Glen - the paradog who died on D-Day
Back at the end of May I blogged about the paradogs of D-Day - dogs who were trained to parachute into Normandy on D-Day to help with mine detection and early warning duties. Bing is one of the most well known of these dogs who survived the war and I have now found out the more of another paradog, Glen. Unfortunately his tale does not have such a happy ending.
D-Day, the 6th June 1944, was when the Allied Troops began landing on the beaches of Normandy in their fight to liberate Europe from Nazi control. Most of you will have seen images of the amphibious boats landing on the beaches and soldiers battling though the waves to the shore under heavy German ginfire. However, these soldiers were not the first to arrive in Normandy on D-Day and this honour goes to soldiers in gliders who arrived silently just after midnight with 3 objectives that were vital to the later success of the beach landings.
- Objective 1 was to secure the bridges at Bénouville over the Caen Canal and River Orne ensuring the bridges remained in place so Allied soldiers could cross eastwards.
- Objective 2 was to destroy 5 bridges further east over the River Dives to prevent the Germans from advancing with more troops from the east.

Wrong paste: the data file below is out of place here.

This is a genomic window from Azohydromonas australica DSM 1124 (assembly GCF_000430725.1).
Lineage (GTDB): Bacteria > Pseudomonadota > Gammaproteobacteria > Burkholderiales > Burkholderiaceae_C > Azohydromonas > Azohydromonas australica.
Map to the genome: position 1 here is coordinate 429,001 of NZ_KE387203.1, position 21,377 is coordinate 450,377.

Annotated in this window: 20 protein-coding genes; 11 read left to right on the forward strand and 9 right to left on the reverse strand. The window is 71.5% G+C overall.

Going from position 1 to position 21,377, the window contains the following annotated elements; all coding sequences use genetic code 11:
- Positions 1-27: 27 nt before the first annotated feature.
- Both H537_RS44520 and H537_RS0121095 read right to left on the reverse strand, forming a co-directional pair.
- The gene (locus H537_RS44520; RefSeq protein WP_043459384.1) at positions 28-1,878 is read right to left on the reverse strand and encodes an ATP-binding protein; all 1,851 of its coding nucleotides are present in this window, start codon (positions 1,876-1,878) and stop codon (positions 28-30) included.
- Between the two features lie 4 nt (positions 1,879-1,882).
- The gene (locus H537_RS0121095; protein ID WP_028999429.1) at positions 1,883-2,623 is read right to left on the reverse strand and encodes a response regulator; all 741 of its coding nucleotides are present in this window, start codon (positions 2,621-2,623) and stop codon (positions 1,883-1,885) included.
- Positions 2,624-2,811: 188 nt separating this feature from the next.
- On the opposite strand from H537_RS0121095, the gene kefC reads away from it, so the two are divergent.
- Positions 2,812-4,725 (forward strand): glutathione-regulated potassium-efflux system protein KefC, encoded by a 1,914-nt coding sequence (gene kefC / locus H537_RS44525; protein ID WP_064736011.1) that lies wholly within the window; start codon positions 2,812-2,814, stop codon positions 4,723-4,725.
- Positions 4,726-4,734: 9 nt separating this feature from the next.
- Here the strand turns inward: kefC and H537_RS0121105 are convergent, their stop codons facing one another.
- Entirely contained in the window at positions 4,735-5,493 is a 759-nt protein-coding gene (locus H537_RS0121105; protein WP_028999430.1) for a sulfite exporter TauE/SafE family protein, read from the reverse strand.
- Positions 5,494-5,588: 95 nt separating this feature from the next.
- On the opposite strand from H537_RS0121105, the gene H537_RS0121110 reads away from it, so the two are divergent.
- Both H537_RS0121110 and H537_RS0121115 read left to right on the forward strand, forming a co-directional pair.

- Objective 3 was to take the German battery at Merville-Franceville where it was believed there were guns, large enough to fire onto the landing beaches.
It was with the paratroops given the task of taking of the Merville battery that we meet Glen, a German Shepherd, who had been trained to parachute in with his handler, Private Emile Corteil and once on the ground was to warn of approaching enemy by standing stock still when he sensed anyone nearby.
However the parachute landings did not go well and of the 700 paratroopers and one paradog who landed that night, only 150 landed anywhere near the battery (which they did secure albeit with over 75 deaths or injuries). The other 550 soldiers had all landed several miles away and were desperately trying to regroup and get back to where they should have been. Unaware that their own soldiers were so far off target the Allies continued to bombard the areas around the battery and sadly many of the paratroopers on the ground were killed in this fire, including Private Corteil and Glen.
Glen, a dog trained to protect his handler and fellow soldiers, who bravely leapt from a glider ready to serve his country (even though he could not have known what he was doing) was never able to prove what value he could have been. Bing is accredited with saving many lives and I am sure Glen would have done the same had he been given the chance.
War has countless victims - soldiers, civilians and animals. Glen was just one of many losses in World War II but his memory is not forgotten. If you visit the War Cemetery at Ranville, the first village to be liberated on D-Day, you will find the gravestone of his handler Emile Corteil (Grave reference IA.G.13) and on it you can read this inscription:
Army Air Corps
6th June 1944 Age 19
Had you known our boy
you would have loved him too
'Glen' his paratroop dog
was killed with him
What is doesn't say however is the fact that when Emile Corteil was laid to rest it was with Glen by his side. Soldier and dog together for eternity in a peaceful corner of Normandy. Let them never be forgotten.